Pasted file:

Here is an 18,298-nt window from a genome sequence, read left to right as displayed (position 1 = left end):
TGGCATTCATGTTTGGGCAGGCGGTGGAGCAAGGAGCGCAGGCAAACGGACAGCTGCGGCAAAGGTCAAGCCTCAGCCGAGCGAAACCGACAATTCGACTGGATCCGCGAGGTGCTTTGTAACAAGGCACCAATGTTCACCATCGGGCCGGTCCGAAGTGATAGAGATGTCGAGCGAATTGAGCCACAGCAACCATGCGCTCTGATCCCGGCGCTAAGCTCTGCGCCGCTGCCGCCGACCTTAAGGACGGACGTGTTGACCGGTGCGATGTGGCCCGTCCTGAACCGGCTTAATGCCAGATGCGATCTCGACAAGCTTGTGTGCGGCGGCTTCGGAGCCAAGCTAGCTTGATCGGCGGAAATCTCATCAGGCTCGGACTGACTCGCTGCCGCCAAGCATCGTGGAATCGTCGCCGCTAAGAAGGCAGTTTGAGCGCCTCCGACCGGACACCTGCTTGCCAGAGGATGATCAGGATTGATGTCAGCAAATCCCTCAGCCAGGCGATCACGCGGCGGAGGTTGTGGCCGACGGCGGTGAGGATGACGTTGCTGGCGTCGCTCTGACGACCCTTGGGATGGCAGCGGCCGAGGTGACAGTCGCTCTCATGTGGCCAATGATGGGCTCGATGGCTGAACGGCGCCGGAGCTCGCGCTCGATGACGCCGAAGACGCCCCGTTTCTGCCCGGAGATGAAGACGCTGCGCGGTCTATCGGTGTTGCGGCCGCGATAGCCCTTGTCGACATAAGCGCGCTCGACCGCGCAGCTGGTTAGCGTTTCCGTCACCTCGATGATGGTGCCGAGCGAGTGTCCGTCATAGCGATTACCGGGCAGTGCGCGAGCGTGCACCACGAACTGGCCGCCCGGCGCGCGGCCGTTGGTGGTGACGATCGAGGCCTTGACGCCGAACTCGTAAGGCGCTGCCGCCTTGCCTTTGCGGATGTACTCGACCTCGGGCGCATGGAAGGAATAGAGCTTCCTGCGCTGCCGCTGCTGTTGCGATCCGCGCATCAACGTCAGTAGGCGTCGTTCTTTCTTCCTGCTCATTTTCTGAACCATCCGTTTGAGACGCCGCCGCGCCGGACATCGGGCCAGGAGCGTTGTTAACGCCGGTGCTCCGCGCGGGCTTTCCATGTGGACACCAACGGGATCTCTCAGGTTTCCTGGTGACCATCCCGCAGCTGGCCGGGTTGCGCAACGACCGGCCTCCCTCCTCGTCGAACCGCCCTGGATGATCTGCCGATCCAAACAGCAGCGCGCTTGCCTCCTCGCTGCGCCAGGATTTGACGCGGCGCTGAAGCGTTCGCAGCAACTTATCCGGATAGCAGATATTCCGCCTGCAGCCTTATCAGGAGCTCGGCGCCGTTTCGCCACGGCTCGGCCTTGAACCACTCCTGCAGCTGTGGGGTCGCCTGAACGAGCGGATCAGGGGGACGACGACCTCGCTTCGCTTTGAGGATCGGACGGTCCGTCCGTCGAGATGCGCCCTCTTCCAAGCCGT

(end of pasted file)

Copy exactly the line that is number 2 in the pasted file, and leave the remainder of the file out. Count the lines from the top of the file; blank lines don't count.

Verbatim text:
TGGCATTCATGTTTGGGCAGGCGGTGGAGCAAGGAGCGCAGGCAAACGGACAGCTGCGGCAAAGGTCAAGCCTCAGCCGAGCGAAACCGACAATTCGACTGGATCCGCGAGGTGCTTTGTAACAAGGCACCAATGTTCACCATCGGGCCGGTCCGAAGTGATAGAGATGTCGAGCGAATTGAGCCACAGCAACCATGCGCTCTGATCCCGGCGCTAAGCTCTGCGCCGCTGCCGCCGACCTTAAGGACGGACGTGTTGACCGGTGCGATGTGGCCCGTCCTGAACCGGCTTAATGCCAGATGCGATCTCGACAAGCTTGTGTGCGGCGGCTTCGGAGCCAAGCTAGCTTGATCGGCGGAAATCTCATCAGGCTCGGACTGACTCGCTGCCGCCAAGCATCGTGGAATCGTCGCCGCTAAGAAGGCAGTTTGAGCGCCTCCGACCGGACACCTGCTTGCCAGAGGATGATCAGGATTGATGTCAGCAAATCCCTCAGCCAGGCGATCACGCGGCGGAGGTTGTGGCCGACGGCGGTGAGGATGACGTTGCTGGCGTCGCTCTGACGACCCTTGGGATGGCAGCGGCCGAGGTGACAGTCGCTCTCATGTGGCCAATGATGGGCTCGATGGCTGAACGGCGCCGGAGCTCGCGCTCGATGACGCCGAAGACGCCCCGTTTCTGCCCGGAGATGAAGACGCTGCGCGGTCTATCGGTGTTGCGGCCGCGATAGCCCTTGTCGACATAAGCGCGCTCGACCGCGCAGCTGGTTAGCGTTTCCGTCACCTCGATGATGGTGCCGAGCGAGTGTCCGTCATAGCGATTACCGGGCAGTGCGCGAGCGTGCACCACGAACTGGCCGCCCGGCGCGCGGCCGTTGGTGGTGACGATCGAGGCCTTGACGCCGAACTCGTAAGGCGCTGCCGCCTTGCCTTTGCGGATGTACTCGACCTCGGGCGCATGGAAGGAATAGAGCTTCCTGCGCTGCCGCTGCTGTTGCGATCCGCGCATCAACGTCAGTAGGCGTCGTTCTTTCTTCCTGCTCATTTTCTGAACCATCCGTTTGAGACGCCGCCGCGCCGGACATCGGGCCAGGAGCGTTGTTAACGCCGGTGCTCCGCGCGGGCTTTCCATGTGGACACCAACGGGATCTCTCAGGTTTCCTGGTGACCATCCCGCAGCTGGCCGGGTTGCGCAACGACCGGCCTCCCTCCTCGTCGAACCGCCCTGGATGATCTGCCGATCCAAACAGCAGCGCGCTTGCCTCCTCGCTGCGCCAGGATTTGACGCGGCGCTGAAGCGTTCGCAGCAACTTATCCGGATAGCAGATATTCCGCCTGCAGCCTTATCAGGAGCTCGGCGCCGTTTCGCCACGGCTCGGCCTTGAACCACTCCTGCAGCTGTGGGGTCGCCTGAACGAGCGGATCAGGGGGACGACGACCTCGCTTCGCTTTGAGGATCGGACGGTCCGTCCGTCGAGATGCGCCCTCTTCCAAGCCGT